This Week In Politics: Why #BigBird is a Big Deal

Big Bird

Don’t you just love when politics get fuzzy? I do. And I’m not talking about fuzzy on policies, I’m talking actually fuzzy. Whether you care enough about politics to watch the presidential debates or not (you should), there’s a pretty good chance that you’ve heard Sesame Street and Big Bird on the tip of every tongue and as the hashtag of many a tweet this past week. And if you didn’t care enough to watch, or if you fell asleep after the opening statements, I bet you’re wondering why.

The star of Sesame Street has found his way into the political spotlight because, to put it bluntly, Mitt Romney . Yes, that means Oscar, The Count, Grover, Bert, Ernie, Elmo, and, of course, Big Bird. He would also fire debate moderator Jim Lehrer (PBS Newshour) as part of his promise to cut federal funding of the Public Broadcasting Station. Cutting PBS subsidies is part of Mitt’s attempt to cut the size of the federal deficit. It stands to note, however, how much money the U.S. government is actually giving PBS on a yearly basis. Take 2010: The Corporation for Public Broadcasting (CPB) estimated that it received $506 million from the federal government. Seems like a big number, but let’s put it in perspective. The Office of Management and Budget put the federal budget for 2010 at $3.456 trillion (whoa). One wave of the magic math wand (calculator) and the amount that PBS received two years ago was .00014 percent of the federal budget.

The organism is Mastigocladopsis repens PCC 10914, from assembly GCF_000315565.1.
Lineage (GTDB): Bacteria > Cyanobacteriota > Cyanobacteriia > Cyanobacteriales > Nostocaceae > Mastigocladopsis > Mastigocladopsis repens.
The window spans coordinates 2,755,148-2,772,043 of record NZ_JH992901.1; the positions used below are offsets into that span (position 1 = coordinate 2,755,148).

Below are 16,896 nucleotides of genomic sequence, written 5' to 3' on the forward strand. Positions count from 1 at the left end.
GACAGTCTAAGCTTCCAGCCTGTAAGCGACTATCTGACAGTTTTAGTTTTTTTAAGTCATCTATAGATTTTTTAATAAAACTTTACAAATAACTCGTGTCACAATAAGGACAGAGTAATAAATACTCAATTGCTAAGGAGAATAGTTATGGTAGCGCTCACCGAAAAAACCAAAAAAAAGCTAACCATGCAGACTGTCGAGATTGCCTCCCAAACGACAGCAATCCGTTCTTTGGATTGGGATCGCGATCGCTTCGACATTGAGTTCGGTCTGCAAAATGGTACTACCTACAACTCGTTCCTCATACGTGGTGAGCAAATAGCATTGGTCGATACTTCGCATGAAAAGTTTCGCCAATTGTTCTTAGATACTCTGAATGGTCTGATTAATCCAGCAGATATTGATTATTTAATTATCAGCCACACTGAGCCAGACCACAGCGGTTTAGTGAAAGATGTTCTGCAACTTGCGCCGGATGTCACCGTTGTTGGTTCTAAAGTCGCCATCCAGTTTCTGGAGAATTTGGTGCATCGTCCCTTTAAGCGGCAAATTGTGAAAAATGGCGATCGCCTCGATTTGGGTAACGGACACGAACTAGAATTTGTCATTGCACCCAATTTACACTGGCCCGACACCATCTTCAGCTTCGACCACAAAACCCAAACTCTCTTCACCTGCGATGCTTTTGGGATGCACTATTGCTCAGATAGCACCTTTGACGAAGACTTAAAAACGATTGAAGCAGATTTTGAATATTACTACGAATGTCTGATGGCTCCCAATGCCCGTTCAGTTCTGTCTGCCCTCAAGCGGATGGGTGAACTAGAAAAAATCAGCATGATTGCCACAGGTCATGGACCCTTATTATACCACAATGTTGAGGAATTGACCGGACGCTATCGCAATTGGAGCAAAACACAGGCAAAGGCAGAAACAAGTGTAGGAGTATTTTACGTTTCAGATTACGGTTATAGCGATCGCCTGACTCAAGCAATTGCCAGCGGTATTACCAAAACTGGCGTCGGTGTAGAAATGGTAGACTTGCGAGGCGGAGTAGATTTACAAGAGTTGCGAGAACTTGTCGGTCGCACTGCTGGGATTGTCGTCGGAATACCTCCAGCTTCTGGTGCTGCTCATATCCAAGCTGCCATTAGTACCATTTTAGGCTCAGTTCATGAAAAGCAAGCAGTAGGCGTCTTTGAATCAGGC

So on the one hand, this would cut some expenditure out of the federal budget. And in a time where we’re trying to save money, decrease our debt, and balance our budget, a lot of little cuts could add up to some big savings. But it sounds heartless that the characters that taught us to count, learn to build friendships, and gave us (my favorite) Snuffleupagus, should be the first to get the axe. It was also pretttty #awkward watching Mitt Romney tell Jim Lehrer to his face, and to an audience of 70 million Americans, that he would fire the lifelong journalist almost immediately upon being sworn into office.

All I’m saying is, it might pay to watch the next debate – which pits Vice President Biden against Vice Presidential Hopeful, Paul Ryan, this Thursday, October 11th. Putting aside the fact that Biden is known to be a political gaffe-machine, it’s always good to know what’s going on in the world. And if/when the Wingman-In-Chief says , or Paul Ryan botches another cliché statement about not feeding fish, at least you’ll be equipped with something witty to tweet and a kitschy hashtag for the occasion.

For now, I’m all for #SaveBigBird. And now that you know the nuts and bolts behind the controversy, you can join in on some comic relief by following all of the Twitter accounts popping up around the Sesame Street controversy. I’ll put it out there that it made my day last week to get the notification that started following me on Twitter, though I’m half-dreading the moment when he tweets me asking to pass his resume along for an internship. Word on the street is Elmo is taking being laid off pret-ty hard. #SorryElmo.


big birdCurrent Eventspresidential debateromney
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